A former Victoria teacher has lost a bid to have his house insurance cover the legal costs of a lawsuit.
Gilbert Joseph Dube pleaded guilty in 2007 to assaulting one of his Grade 1 students. In February, the boy’s family launched a civil suit against him and the Board of School Trustees of School District 61 for negligence and damages, claiming they had a duty of care to look after the child’s health, safety and emotional well-being during school hours.
The family’s statement of claim alleges that Dube screamed at and ridiculed the boy, and that he repeatedly lifted him in the air by his clothing, then shook and dropped him onto the floor.
It also alleges that Dube struck the boy with a pointer stick, threw him across the classroom into a wall, and denied him access to the bathroom.
The former teacher — who filed a statement of defence denying that he abused, assaulted or battered any child — asked the BCAA Insurance Corporation, which insured his home, to cover the legal costs of the lawsuit.
The insurer sought to have Dube’s claim against it dismissed, saying that allegations dealt with assault and battery, while the policy only covers unintentional bodily injury or property damages.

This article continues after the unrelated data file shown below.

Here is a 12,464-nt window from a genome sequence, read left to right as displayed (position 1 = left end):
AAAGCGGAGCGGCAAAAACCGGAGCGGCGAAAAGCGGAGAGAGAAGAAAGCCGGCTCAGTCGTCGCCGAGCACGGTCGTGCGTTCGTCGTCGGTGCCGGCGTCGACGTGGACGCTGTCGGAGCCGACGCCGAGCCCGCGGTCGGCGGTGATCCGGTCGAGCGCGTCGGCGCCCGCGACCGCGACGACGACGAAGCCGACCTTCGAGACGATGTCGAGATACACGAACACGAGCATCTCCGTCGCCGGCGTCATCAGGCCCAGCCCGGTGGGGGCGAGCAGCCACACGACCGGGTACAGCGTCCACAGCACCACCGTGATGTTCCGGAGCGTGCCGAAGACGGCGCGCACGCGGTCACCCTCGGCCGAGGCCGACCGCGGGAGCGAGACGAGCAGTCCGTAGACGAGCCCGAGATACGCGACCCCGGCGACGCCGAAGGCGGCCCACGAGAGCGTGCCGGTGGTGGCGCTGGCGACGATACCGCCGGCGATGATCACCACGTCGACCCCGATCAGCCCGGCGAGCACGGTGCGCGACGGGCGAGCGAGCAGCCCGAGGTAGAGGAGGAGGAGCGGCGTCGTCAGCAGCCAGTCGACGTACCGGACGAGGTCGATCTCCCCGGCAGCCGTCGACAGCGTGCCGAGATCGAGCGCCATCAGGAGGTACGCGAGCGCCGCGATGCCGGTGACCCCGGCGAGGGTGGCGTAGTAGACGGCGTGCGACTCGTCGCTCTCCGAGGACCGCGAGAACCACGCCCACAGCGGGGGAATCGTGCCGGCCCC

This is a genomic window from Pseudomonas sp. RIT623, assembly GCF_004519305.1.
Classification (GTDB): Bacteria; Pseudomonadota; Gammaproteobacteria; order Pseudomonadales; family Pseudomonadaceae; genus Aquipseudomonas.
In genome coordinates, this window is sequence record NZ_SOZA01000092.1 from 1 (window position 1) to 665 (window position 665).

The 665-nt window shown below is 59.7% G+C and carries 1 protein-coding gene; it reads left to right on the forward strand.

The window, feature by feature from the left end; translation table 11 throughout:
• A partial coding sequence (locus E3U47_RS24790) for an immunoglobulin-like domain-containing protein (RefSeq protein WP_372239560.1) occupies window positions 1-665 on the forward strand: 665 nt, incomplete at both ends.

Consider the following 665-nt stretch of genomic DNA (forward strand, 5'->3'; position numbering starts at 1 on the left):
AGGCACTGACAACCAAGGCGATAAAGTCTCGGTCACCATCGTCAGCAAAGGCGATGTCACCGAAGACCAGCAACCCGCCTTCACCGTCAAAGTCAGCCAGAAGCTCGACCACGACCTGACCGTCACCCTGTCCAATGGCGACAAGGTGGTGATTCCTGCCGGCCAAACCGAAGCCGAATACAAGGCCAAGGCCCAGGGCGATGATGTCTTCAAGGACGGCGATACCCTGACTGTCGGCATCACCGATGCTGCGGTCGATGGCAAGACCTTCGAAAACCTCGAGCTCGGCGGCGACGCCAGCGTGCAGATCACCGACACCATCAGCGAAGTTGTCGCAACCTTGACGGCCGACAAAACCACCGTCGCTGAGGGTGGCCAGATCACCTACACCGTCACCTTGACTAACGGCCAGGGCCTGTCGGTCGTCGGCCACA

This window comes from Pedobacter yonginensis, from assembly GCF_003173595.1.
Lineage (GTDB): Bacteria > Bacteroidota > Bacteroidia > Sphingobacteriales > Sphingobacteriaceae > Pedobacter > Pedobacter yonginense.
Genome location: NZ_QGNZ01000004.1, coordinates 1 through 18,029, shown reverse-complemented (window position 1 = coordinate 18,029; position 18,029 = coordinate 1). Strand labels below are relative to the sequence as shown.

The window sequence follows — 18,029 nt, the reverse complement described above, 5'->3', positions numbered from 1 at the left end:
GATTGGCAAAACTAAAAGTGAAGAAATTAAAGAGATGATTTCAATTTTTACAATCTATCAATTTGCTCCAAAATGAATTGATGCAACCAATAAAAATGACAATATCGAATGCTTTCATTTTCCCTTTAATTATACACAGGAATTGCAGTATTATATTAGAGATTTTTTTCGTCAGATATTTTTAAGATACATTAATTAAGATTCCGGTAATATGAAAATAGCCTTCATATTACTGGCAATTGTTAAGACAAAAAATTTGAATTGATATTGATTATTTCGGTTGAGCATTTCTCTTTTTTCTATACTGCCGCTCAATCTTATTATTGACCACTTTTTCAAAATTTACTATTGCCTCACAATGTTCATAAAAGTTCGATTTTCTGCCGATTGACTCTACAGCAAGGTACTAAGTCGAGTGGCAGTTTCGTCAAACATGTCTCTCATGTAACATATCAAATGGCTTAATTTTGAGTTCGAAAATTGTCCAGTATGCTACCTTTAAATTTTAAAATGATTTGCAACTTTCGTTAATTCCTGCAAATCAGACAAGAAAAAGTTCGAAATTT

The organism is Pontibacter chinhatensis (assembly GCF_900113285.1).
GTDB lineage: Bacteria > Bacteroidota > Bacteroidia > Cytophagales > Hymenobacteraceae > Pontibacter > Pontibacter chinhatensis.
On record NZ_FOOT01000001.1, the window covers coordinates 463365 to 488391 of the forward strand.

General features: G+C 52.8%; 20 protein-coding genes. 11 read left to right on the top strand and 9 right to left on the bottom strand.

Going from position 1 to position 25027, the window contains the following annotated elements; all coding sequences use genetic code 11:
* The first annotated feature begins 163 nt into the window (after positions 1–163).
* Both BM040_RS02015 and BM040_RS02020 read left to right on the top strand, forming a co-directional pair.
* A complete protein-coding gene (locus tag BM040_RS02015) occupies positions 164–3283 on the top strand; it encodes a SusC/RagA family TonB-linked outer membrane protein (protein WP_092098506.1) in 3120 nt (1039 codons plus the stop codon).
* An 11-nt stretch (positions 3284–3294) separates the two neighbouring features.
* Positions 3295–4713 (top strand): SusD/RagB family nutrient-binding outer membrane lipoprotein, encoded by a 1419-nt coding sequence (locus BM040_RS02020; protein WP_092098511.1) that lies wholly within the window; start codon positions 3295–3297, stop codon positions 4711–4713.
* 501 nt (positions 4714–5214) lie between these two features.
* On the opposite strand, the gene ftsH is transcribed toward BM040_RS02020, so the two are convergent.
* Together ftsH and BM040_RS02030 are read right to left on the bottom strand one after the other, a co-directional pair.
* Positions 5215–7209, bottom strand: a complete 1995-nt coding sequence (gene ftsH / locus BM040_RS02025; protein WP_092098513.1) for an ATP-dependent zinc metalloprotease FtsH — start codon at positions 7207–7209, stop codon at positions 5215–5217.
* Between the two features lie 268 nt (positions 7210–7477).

Dube asked the court to force BCAA to pay, arguing the claim is for damages for the unintentional acts committed by him.
In a written ruling issued Thursday, Judge Stephen Kelleher said he disagreed with Dube’s argument.
“The true nature of the claim are the allegations of assault and of battery,” he said.
Kelleher ruled the allegations in the civil lawsuit fall squarely within the insurance firm’s exclusion clause, even though Dube argued the words injury and abuse under the insurance policy were virtually interchangeable.
“I disagree. The terms ‘;injury’ and ‘;abuse’ have distinctly different meanings,” the judge concluded, saying that BCAA had no duty to defend Dube.
In a story published in the Times Colonist in September 2007, the boy’s mother said she met with Dube and the principal on Jan. 25, 2006, and asked if they knew why her son was crying every day after school, wetting his pants and vomiting.
The mother said she didn’t get an immediate answer but that Dube was suspended.
Two weeks later, the mother was told by another parent that Dube had been witnessed pushing her son.
Dube was charged with assault of the boy on April 18, 2007. He pleaded guilty and served a nine-month conditional sentence, during which he was prohibited from teaching.
Dube is not currently licensed to teach in the province.
With a file from The Canadian Press
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